“At the beginning, they do have a rift between them as Veronica’s the new girl and she’s kind of attracted to Archie and really interested in him,” Reinhart said. “But she finds out Betty has feelings for him. Veronica kisses him and it kind of breaks Betty’s heart, but at the end of the day Betty is very, very forgiving and understanding. She kind of comes to terms with that, definitely. So Betty and Veronica are friends and you’ll see that.”

Despite the initial Archie-shaped bump in the road, Betty and Veronica will be committed to their “chicks before dicks” pact.

“They’re a lot closer in this version [than in the comics],” Mendes said. “Episode two is entirely about us trying to be friends again, with Veronica desperately trying to apologize, and recognizing her mistake, and Betty trying to come to terms with that as well. Throughout the entire season, they’re always going to be working on their friendship. Whatever rivalry happens, it’s going to happen because of Archie, but it’s never really going to get in the way of the essence of their friendship.”

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Of course, Riverdale wouldn’t be Riverdale if Archie and Veronica didn’t constantly struggle with their attraction to each other.

“She will start to suppress it a bit, especially for the sake of her friendship with Betty, but we’re always getting a scene here and there, where Veronica and Archie do connect, and you can feel the electricity between them,” Mendes said. “But they’re doing a really good job of letting that build rather than rushing it. Like, we all know the triangle’s coming, so we’re trying to gradually get there rather than just starting it with the triangle.”

Another premiere plot point spoiled in promotional trailers for the series is that Veronica also shares a steamy kiss with Betty, but both Mendes and Reinhart agreed that Veronica and Betty’s friendship is strictly platonic.

“[Veronica] sees all this potential in her that is being pushed down, because of her mother, and her mother really has a negative effect on her life,” Mendes said. “I think Veronica recognizes that and is trying to bring all of the good things about her, all the strength in Betty out so that the world can see it.”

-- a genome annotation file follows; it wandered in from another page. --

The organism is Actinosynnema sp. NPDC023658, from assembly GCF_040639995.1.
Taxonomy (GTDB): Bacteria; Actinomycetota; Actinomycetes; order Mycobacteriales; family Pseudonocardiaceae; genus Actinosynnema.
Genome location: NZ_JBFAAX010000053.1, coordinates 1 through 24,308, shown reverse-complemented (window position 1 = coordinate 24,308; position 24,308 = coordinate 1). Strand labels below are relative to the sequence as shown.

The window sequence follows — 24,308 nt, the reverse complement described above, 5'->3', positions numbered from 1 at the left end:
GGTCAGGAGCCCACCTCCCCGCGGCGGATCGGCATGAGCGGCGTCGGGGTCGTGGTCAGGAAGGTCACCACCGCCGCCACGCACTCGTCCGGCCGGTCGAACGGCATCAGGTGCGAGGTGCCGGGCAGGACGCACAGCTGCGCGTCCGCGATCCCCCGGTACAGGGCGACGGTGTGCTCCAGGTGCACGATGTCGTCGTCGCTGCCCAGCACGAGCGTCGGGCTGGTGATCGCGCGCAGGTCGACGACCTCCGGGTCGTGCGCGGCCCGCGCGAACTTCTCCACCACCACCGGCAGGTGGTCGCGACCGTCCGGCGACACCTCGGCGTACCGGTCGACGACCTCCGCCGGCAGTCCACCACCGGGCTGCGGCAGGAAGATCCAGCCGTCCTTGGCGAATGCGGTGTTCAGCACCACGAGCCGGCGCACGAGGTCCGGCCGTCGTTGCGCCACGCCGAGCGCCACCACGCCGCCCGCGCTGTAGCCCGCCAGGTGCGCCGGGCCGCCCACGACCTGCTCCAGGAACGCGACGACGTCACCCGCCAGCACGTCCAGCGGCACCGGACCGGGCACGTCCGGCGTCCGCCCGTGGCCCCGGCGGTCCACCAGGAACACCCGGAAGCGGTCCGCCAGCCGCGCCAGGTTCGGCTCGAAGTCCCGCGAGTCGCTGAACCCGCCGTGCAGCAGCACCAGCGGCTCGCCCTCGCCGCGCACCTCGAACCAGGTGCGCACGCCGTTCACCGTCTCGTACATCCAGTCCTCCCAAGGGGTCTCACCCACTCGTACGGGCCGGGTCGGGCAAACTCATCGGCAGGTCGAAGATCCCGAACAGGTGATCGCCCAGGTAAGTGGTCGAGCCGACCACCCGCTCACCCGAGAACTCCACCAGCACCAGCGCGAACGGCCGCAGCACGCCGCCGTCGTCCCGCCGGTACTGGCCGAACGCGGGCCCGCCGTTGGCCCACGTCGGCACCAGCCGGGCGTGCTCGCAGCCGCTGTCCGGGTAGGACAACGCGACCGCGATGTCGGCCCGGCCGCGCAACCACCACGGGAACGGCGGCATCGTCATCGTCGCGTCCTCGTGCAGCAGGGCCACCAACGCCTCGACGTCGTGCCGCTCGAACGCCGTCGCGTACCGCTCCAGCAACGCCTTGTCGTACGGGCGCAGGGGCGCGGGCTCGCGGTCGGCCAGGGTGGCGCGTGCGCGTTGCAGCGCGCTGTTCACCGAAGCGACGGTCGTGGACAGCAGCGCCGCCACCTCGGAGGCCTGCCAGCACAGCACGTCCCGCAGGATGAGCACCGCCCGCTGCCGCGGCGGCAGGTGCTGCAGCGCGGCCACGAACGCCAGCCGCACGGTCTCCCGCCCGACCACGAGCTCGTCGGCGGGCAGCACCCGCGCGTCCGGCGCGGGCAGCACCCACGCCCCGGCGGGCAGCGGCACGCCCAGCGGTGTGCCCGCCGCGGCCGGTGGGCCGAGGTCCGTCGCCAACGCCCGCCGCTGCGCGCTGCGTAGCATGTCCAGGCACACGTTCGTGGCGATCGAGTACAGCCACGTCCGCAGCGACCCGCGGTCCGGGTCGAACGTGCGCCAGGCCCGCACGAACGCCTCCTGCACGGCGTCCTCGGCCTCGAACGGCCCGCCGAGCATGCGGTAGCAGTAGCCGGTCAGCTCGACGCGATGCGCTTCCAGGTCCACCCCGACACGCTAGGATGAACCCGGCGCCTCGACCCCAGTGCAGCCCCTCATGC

As for the final member of Riverdale’s core four and the narrator of the series, Jughead Jones is the least like his comic book alter ego. Moody, intellectual, brooding and a loner, Jughead begins the season on the outs with his former BFF Archie for unknown reasons, but he definitely makes some waves when it comes to Archie, Betty, and Veronica’s dynamics.

“There’s ‘love triangles’ with everyone in the sense that there’s jealousy between them,” Reinhart said. “The two girls are spending time together. Betty and Juggy are spending a lot of time together. Archie and Veronica are spending time together. All of the characters are trying to suppress the jealousy. But there is definitely a bigger love triangle than just Betty, Veronica and Archie. Archie has a lot of love interests, let me put it that way.”

Mendes added, “I think it stalls the triangle. For a few episodes, it’s like, Veronica or Betty can’t really get to Archie, because he’s distracted, and I think that’s part of what makes Archie Archie. He wants everyone. It’s not even just Betty and Veronica. He wants Cheryl. He wants any girl that comes his way that gives him any slight bit of attention.”

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That’s why it was so important for the writers to expand Veronica and Betty as real people, more than just Archie’s romantic interests.

“Veronica, her overall objective, is to redeem her family name, and to take hold of her own identity, and separate it from that of her parents,” Mendes said of who Veronica is outside of Archie.

Who Betty is outside of Archie is a little more complicated, because her character in the comics was all about beating Veronica for Archie’s attention.

“We wanted to make sure she wasn’t a damsel in distress–that was important to us,” Reinhart said. “And she wasn’t a pushover. She wasn’t fawning over Archie. That wasn’t her goal in life, which is kind of was in the comics, where she lives her life for Archie. On our show she has so much more going for her than just him. She has her own problems and she’s dealing with mental health issues and her family. At the end of the day we just wanted her to be a real person dealing with real world problems and shining a light on the darkness that comes with being a woman in this age and time and having the pressures on young women these days with appearances and being perfect.”

Because Betty is so concerned with achieving perfection, it’s only a matter of time before she reaches a breaking point.

“Oh my God, she lets loose, let me tell you,” Reinhart said with a laugh. “She lets loose pretty early in the season, which is going to be amazing. Betty definitely has mental health problems that she’s working on and has a lot of built up anger [stemming from] the pressure that Betty feels to be perfect. She can’t show any cracks. She can’t be weak around her parents, so it builds up and takes over her. It comes out and you see her … act out a little bit.”

What do you think about how Riverdale is updating the Archie/Betty/Veronica triangle? What are you most excited to see from The CW’s new show? Tweet me your thoughts and opinions at @SydneyBucksbaum, and catch Riverdale on Thursday at 9 pm on The CW.

Images: The CW